Off The Record – ACOS / Minimum Wage/ Scaremongering / Vaccine Passports

ACOS 2021 Off The Record
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A ‘bloody brilliant’ ACOS, the spectre of Vaccine Passports and why politicians must do something about the wholesale leaking of policies – all of this and more in the latest words of wisdom courtesy of Coinslot’s favourite Off the Record Arcadian.

For those who didn’t go – ACOS was bloody brilliant and don’t take just my word for it



ACOS ticked all the boxes for me and for those people I’ve spoken to since. In many ways it was the right event, held at the right time and in the right location. The business needed an ACOS style experience and while the venue was basically an extension of an hotel across the road from the derelict site that once was home to Earls Court 2, it felt totally appropriate.

The show was well organised, everyone was in an upbeat mood, it was great fun and a breath of fresh air. Everyone I spoke with couldn’t fault the experience and it was great to have access to some exciting product.

Well-done to everyone who visited and every company that exhibited.


A hike in the Minimum Wage is great for those receiving it but another kick in the nuts for AGCs which is why we must have inflation proof increases in stake and prize levels



The minimum wage increases from £8.91 to £9.50 effective from April. While this is great news for those receiving the increase and it’s good to have more money circulating through the economy what that means for our sector is money off the bottom line. To a large extent I’m fed-up talking about it because no one really cares about the devastating impact it has on our businesses and our ability to trade. Operators are facing wage inflation, business rates, loan repayments, rising energy costs and many more demands on income. At the same time, we have the need to reinvest in equipment. Without reinvestment the proposition becomes dull and it becomes tired.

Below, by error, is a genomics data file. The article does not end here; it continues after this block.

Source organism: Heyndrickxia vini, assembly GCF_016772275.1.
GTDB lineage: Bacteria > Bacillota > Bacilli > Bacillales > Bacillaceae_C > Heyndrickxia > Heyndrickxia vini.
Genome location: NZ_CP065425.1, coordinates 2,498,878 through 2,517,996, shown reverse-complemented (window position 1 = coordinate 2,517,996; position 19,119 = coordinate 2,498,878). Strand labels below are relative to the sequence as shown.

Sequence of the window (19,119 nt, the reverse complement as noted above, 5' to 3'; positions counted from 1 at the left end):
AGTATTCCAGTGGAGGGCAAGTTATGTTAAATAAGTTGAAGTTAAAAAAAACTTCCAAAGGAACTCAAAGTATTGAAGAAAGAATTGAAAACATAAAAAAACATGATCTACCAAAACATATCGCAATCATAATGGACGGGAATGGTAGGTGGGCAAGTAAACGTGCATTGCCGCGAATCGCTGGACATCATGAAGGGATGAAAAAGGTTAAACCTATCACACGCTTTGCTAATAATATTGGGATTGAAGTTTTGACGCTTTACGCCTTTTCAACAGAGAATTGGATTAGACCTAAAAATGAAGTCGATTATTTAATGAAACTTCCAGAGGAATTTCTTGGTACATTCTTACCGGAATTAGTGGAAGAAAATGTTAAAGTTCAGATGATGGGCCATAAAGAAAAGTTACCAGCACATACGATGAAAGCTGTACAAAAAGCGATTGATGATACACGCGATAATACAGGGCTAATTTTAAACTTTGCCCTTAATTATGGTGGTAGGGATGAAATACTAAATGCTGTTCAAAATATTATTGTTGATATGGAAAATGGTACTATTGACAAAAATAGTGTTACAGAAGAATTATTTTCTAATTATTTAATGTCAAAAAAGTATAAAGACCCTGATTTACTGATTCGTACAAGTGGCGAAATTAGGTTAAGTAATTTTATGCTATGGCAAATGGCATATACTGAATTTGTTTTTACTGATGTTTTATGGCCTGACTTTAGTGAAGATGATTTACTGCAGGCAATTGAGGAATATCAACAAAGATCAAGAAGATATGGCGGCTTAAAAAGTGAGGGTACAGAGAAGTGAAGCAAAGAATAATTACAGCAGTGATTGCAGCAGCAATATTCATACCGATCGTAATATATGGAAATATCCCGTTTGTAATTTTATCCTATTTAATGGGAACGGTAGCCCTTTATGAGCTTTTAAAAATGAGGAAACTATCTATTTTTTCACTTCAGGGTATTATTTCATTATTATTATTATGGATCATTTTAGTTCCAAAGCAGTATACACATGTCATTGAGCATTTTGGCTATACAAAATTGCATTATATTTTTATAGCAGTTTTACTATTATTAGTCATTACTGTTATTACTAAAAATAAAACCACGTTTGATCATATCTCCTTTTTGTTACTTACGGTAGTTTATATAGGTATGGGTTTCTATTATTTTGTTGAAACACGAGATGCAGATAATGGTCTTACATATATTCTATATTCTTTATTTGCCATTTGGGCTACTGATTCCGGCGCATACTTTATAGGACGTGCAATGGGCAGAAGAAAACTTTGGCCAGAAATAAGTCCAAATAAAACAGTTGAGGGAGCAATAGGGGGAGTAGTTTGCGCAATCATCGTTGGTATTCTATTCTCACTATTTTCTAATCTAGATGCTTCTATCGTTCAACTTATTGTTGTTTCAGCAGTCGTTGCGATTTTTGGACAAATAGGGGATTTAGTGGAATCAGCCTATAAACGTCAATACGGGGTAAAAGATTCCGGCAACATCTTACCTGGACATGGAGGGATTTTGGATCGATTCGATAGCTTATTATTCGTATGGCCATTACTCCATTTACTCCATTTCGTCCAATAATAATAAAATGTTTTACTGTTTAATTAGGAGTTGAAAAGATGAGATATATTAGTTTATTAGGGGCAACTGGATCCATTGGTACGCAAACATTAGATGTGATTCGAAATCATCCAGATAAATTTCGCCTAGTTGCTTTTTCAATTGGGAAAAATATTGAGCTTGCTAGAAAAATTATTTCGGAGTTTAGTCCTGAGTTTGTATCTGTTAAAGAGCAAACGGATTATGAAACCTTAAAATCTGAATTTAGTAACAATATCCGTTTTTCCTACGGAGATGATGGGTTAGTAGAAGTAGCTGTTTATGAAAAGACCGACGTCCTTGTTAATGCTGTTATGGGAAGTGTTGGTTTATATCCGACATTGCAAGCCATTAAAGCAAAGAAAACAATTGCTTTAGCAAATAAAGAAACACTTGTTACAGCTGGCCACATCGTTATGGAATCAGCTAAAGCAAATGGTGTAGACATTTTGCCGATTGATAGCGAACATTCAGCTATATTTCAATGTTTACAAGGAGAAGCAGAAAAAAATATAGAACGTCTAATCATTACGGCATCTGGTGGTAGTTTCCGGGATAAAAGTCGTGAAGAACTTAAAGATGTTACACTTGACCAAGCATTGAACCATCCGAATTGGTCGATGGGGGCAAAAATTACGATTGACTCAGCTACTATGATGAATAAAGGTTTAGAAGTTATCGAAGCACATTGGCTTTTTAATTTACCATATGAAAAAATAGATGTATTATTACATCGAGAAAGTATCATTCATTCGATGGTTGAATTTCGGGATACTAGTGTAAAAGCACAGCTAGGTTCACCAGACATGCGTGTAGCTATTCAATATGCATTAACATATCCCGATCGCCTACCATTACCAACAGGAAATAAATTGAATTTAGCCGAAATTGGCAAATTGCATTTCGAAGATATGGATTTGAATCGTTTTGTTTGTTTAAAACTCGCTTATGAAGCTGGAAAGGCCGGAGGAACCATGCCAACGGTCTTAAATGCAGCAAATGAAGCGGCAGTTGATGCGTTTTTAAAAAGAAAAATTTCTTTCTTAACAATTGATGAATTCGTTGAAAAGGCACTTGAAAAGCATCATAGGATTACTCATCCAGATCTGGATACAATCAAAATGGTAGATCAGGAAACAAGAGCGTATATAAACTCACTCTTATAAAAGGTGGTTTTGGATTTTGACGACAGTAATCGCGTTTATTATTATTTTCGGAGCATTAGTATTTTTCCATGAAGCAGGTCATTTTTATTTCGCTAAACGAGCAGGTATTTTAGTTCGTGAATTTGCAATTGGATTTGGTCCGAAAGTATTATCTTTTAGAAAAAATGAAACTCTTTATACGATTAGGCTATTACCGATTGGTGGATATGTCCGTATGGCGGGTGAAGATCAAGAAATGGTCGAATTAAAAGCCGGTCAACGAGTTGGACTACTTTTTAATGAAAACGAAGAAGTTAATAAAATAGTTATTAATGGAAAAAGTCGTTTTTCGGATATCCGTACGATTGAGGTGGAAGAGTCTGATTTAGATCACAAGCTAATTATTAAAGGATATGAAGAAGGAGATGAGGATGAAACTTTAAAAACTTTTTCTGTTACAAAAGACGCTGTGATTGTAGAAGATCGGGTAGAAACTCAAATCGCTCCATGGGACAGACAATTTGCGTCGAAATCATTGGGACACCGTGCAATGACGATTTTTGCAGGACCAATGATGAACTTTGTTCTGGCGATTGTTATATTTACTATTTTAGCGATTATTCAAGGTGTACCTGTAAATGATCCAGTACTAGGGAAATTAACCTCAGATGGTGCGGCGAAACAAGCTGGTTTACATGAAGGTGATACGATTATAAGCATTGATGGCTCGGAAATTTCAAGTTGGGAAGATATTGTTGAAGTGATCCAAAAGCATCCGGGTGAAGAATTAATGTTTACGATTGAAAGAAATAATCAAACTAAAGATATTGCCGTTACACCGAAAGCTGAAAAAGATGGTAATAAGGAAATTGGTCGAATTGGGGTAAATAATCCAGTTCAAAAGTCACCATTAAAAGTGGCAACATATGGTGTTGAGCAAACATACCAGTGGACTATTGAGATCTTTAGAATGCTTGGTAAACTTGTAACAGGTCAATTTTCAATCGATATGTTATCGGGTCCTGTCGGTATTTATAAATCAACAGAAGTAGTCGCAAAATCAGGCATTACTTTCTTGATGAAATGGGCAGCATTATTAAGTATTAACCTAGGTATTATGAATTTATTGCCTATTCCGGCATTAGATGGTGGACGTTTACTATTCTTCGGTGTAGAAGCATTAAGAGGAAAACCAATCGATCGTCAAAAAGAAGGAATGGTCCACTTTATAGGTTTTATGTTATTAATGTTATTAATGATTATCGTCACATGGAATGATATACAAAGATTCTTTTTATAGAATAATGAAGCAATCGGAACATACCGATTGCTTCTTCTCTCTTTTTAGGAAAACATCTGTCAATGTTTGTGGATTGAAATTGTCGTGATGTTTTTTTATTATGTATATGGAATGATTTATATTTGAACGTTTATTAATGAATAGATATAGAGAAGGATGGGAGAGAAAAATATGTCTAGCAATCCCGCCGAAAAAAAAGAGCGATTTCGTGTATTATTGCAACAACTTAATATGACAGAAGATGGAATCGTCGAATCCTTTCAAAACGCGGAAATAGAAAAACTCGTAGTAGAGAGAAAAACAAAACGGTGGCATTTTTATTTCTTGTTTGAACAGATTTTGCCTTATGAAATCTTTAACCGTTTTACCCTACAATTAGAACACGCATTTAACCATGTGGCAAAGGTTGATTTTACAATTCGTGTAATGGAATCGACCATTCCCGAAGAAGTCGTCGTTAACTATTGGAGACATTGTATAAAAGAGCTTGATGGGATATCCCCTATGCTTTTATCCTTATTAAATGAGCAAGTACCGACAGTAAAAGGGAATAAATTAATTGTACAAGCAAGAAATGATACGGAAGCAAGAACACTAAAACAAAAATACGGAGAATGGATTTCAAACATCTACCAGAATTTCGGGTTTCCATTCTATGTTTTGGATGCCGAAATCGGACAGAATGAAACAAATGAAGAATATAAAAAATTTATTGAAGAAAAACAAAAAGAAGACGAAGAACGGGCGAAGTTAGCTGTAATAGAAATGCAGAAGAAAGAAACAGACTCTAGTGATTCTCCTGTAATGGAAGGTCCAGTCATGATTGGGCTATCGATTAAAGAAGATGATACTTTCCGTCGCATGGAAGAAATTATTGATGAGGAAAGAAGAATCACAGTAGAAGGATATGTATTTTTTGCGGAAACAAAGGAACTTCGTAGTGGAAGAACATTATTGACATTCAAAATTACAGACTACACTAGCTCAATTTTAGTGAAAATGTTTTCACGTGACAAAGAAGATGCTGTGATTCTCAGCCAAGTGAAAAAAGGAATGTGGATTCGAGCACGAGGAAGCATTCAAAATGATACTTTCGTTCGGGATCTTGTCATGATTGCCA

Also, we need to support the industry’s manufacturing community – the simple facts are that we cannot do all of this and remain viable. This scenario illustrates why we have to, have to, have regular stake and prize reviews that keep pace with inflation: because without one we are sunk.


Is £18bn the price worth paying for Plan B – who knows but let’s agree to quit the scaremongering



A leaked government report argues that the economy would take an £18bn hit if the PM introduces his Covid Plan B and encourages people to avoid the office. The question remains is this a price worth paying? This has been the dilemma facing the government from the outset of the pandemic. The health professionals continue to urge a strategy that involves acting early and tough but business prefers to wait to see. One of the problems is the continued reporting of Covid Infections which puts us at the top of the league table. But much of this is down to the fact that we test a far greater proportion of the population than our European neighbours.

The real measure should be admissions to hospital and the inevitable mortality rate. Counting Covid infections with figures of around 50,000 a day is going to scare an awful lot of people – which if anyone cares to read the book A State of Fear is probably exactly what the government wants to happen.